The Mackinac Bridge

Today I’m splitting Michigan up the middle on US127 and heading for the Mackinac Bridge and Sault Ste. Marie. I’ve gotten a late start, so I won’t get too far, but that’s all right, because the weather is cooler. It’s still sunny too.

Mackinac is Canadian French, short for Michilimackinac, from early Ojibwa “Missilimaahkinaank” which means “at the territory of the Mishinimaki”. The French pronounced it “aw” but spelled it “ac”. The British heard it pronounced “aw” so they spelled it that way. Whichever way you see it spelled, it is always pronounced “aw”.

The Mackinac Bridge in northern Michigan is five miles long. At mid-span the road is 199 feet above the water. Construction began in May of 1954, and it opened for traffic on-schedule in November, 1957. Five men lost their lives during construction. To paint it takes seven years, and then they start all over again.

In 1989 a Yugo was blown off of the bridge in a bad windstorm, and in 1997 an SUV was driven off of it.

Residents of the Upper Peninsula (“Yoopers”) often refer to Lower Peninsula residents as “trolls” because they live “below the bridge.”

The wind howls across the roadway, and although it can be a little unnerving, I’ve crossed the bridge many times, by both car and motorcycle. On the bike I just angle over into the wind and I’m across in no time.

A motorcycle tends to wander a bit in the grate-covered lane, but that’s no problem. It’s completely normal. Relax your grip on the bars a bit and let it wander. If you’ve never experienced that sensation before, you’ll get the hang of it after a mile. The speed limit on the bridge isn’t so great that you’ll feel uncomfortable.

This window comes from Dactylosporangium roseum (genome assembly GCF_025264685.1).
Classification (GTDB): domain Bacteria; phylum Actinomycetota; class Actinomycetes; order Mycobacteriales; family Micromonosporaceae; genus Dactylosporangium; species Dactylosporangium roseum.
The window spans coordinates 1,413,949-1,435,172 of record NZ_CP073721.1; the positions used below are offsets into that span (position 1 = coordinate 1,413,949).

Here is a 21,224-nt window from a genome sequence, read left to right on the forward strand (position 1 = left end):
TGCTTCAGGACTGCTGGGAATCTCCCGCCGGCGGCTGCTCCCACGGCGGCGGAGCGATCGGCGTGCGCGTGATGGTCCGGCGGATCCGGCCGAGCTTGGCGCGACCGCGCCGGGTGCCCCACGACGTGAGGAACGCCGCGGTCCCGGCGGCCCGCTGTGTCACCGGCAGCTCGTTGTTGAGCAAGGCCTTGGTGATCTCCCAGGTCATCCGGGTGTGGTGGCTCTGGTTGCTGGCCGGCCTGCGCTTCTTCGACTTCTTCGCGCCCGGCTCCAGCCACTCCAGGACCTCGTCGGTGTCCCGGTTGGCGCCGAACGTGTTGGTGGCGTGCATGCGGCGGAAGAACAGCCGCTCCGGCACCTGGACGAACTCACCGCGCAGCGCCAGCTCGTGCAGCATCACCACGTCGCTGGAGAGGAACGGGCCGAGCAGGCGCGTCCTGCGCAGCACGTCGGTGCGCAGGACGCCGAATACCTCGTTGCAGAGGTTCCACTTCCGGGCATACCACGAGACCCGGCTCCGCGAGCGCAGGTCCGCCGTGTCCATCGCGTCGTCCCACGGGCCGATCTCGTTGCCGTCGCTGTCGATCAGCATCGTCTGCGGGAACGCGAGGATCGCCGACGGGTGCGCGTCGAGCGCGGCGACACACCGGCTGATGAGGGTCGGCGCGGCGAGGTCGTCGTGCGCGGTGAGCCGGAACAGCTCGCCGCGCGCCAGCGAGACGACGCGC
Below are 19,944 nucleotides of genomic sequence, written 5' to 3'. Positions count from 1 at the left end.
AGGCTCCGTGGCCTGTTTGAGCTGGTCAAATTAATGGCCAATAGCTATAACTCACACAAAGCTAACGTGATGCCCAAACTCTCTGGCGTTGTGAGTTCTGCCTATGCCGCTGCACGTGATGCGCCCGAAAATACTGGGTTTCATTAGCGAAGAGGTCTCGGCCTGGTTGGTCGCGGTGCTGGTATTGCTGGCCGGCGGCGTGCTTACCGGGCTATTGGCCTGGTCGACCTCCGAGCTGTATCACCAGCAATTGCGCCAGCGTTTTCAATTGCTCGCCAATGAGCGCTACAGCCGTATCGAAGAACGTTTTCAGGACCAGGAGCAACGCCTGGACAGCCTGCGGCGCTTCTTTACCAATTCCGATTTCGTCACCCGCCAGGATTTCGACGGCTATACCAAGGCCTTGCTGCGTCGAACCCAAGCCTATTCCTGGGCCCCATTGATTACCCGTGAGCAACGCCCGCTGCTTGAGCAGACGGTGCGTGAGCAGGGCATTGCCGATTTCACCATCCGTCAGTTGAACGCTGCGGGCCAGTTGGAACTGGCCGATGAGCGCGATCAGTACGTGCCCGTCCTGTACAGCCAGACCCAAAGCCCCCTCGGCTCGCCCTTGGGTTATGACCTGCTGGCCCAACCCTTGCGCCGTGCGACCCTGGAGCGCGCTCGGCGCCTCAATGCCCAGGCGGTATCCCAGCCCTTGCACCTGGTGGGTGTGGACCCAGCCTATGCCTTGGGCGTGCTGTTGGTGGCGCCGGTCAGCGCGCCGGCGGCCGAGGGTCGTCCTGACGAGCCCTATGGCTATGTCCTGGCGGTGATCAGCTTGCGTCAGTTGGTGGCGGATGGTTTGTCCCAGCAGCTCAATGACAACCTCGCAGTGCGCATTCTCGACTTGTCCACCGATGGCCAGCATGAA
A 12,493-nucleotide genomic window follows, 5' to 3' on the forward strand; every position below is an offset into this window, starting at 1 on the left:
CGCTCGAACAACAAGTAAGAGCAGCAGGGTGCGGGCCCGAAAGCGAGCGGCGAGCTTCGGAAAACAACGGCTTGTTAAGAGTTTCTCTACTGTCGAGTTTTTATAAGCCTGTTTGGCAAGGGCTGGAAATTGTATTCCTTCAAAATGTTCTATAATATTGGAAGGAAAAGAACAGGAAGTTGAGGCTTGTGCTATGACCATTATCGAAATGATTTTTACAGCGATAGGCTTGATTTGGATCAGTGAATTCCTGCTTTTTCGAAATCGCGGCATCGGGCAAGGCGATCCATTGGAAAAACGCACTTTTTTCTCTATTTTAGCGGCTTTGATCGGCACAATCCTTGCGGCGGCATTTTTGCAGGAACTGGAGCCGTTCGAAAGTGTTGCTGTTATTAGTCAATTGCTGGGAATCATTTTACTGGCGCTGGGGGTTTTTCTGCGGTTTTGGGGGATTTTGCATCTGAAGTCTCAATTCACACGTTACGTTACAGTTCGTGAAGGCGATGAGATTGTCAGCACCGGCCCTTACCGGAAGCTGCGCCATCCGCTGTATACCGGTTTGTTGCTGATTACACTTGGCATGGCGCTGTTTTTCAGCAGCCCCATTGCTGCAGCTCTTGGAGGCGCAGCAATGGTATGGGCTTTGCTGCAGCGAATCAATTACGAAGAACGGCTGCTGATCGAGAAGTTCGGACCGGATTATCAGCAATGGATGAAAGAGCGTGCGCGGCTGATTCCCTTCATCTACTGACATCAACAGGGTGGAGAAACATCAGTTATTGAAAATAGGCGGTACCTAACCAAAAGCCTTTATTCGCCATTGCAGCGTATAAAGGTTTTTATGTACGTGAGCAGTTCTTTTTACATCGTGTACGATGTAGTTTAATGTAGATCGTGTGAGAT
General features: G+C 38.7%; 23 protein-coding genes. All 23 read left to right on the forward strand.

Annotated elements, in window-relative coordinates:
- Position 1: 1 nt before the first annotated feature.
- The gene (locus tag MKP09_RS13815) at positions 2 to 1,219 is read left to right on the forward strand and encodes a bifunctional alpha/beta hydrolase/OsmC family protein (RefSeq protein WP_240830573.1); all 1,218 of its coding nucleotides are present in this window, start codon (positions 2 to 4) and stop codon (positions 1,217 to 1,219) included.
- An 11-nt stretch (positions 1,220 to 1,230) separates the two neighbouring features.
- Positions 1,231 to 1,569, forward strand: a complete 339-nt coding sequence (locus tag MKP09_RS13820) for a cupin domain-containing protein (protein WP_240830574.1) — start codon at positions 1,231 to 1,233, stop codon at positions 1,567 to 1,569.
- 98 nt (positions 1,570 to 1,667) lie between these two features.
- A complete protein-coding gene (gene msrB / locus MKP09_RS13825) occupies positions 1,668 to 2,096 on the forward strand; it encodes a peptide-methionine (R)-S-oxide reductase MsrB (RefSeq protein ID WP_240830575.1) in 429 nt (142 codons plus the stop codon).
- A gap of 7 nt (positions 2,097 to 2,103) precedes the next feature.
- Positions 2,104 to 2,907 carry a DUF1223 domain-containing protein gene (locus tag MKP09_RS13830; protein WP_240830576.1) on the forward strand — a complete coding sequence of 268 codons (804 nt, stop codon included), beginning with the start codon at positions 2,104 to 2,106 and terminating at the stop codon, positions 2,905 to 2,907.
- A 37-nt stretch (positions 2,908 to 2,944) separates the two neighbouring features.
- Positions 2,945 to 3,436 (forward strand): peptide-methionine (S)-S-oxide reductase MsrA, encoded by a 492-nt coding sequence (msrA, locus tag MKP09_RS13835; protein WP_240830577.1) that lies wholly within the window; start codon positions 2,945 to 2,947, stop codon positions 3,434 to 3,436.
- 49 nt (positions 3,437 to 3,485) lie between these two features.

Crossing into Canada went trouble-free, and from the border I headed north on the Trans-Canada Highway along the north shore of Lake Superior to Wawa. There’s plenty of bush, lakes and animals on this road, not to mention the mosquitoes and the flies. It’s isolated and lonely riding, but that makes the fuel stops entertaining for the characters that cross your path. It’s also a huge tourist area in the summer, and businesses sell all manner of trinkets to foreigners (Canadian as well as international) who come up here by car or tour bus to experience the bush.

Vehicles aren’t an option in this part of the world. You either own one or you stay where you are until the Greyhound bus arrives, and then you’re at the mercy of their timetable. If you’re off the beaten path, you’re even more isolated as electricity is not an option for most summer or winter cottages in this area. Of course, all the towns have electricity. In the winter, snowmobiling and ice fishing are big here.

Better them than me. I’m always glad I’m just passing through areas like this, although it is very pretty country to see.